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Published on

October 13, 2023


Social Media, TWIS, TWIS. This Week in Social

This week in social, there was a social media blast from the past with a new '90s yearbook trend. TikTok opens its AR program to more regions. And Toby shares the latest on the plastic-eating bacteria that could change the world. Keep reading to check it out.

Trending Stories

Blast from the past: 90s yearbook trend takes social media by storm 

The 90s: a decade defined by the Spice Girls, Furbies, Tamagotchis, and fights over who got to use the family landline. Feeling nostalgic? Now you can pop on rose-tinted glasses to see what your life would’ve been like had you graduated from a 1990s American high school. Thanks to – you guessed it – AI. The app EPIK, created by South Korean company Snow Corporation, has surged to the top of the App Store this week as users shell out to generate old-school yearbook photos.  

What can we glean from this trend in particular? Gen Z may be digitally literate. But look beyond the stereotype and you’ll see that this is a generation who seem to long for a simpler time. Nokia has seen a surge in demand for flip phones as younger generations look to escape the deluge of content every waking hour. It’s unlikely we’ll ever see a return to a world without social media, but one thing is clear: nostalgia is a powerful ingredient (and, in EPIK’s case, a lucrative sales tool).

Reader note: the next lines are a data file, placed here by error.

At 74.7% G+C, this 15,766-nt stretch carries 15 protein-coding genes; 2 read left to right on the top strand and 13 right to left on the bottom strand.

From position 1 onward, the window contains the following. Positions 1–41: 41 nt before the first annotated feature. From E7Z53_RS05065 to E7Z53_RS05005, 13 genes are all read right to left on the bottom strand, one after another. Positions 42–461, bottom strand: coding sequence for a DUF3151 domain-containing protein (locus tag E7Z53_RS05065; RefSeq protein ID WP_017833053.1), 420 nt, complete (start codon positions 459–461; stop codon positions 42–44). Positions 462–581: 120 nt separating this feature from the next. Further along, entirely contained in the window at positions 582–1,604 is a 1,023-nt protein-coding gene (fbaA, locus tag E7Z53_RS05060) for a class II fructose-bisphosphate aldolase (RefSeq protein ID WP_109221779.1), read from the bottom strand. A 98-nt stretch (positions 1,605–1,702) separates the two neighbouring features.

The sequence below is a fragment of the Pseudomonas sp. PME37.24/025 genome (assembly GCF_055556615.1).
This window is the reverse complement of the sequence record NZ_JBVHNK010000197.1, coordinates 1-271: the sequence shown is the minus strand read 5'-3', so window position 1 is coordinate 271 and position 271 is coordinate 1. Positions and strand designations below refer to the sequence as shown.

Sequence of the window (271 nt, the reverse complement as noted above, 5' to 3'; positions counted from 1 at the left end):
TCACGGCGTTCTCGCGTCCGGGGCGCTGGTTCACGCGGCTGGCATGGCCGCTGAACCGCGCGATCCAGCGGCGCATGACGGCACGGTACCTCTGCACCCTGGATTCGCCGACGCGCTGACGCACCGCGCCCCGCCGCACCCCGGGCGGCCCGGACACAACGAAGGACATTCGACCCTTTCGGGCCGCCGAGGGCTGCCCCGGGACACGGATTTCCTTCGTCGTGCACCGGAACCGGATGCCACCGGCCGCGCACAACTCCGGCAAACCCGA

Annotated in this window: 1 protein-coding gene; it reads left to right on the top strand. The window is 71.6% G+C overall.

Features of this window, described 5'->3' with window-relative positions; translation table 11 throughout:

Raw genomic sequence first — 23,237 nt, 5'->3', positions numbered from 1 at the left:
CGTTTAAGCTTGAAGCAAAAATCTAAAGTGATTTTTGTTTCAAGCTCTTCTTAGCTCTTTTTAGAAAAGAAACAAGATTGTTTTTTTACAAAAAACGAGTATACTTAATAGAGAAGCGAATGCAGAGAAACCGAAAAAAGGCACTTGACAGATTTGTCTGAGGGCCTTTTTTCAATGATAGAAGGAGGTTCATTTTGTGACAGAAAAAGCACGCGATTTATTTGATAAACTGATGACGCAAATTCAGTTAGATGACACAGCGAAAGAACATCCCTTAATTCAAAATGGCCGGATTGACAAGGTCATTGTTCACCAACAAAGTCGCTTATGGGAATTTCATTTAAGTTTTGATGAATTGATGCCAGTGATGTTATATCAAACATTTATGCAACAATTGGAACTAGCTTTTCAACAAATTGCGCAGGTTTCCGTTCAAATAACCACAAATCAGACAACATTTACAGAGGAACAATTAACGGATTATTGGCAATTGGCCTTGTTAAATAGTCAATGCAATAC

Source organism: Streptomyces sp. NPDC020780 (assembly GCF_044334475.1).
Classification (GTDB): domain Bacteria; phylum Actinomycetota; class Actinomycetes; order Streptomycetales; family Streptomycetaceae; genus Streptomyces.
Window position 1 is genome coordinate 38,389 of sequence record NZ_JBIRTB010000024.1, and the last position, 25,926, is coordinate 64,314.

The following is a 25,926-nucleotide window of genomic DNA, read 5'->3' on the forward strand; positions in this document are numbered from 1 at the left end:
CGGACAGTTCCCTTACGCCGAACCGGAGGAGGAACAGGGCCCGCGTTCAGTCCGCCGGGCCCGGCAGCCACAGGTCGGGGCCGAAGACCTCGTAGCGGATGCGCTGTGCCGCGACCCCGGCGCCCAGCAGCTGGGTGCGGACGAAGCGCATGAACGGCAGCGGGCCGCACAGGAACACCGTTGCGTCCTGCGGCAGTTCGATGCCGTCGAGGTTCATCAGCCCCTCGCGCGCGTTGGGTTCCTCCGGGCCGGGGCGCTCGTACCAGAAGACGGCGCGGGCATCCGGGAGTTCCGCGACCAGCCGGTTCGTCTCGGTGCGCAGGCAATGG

Written by Amy Blakelock

It’s important to check in 

On Tuesday 10th October, the world recognised World Mental Health Day. In recent years the discourse surrounding speaking out about mental health has grown. Instead of having a steady upper lip and bottling up emotions, we champion those who accept help when they need it, and celebrate that accepting help is not a weakness, but instead one of the most courageous things one can do. These days, mental health is just as important as physical health.  

Norwich City Football Club recently produced a video that poignantly illustrates that there is still some way to go. In a powerful advertisement, we see two friends attending several football matches; one is reserved and struggling to enjoy themselves, whilst the other celebrates and cheers when his side does well. Over the course of the advert, we see this supporter gradually come out of his shell thanks to the support and help of their friend. However, by the end of the video, the reserved friend sits down next to an empty chair, laying down a scarf in remembrance of his companion.  

Sometimes, those who appear to be okay just so happen to be the ones that are struggling the most. Norwich City encapsulated this in a profound and heart-wrenching fashion, highlighting the importance of asking your friends if they are okay, even if they seem as though they are on the surface.  

Please do give the video a watch and remember to check in on those around you. 

If you need help, you can call Samaritans for free 24/7 on 116 123.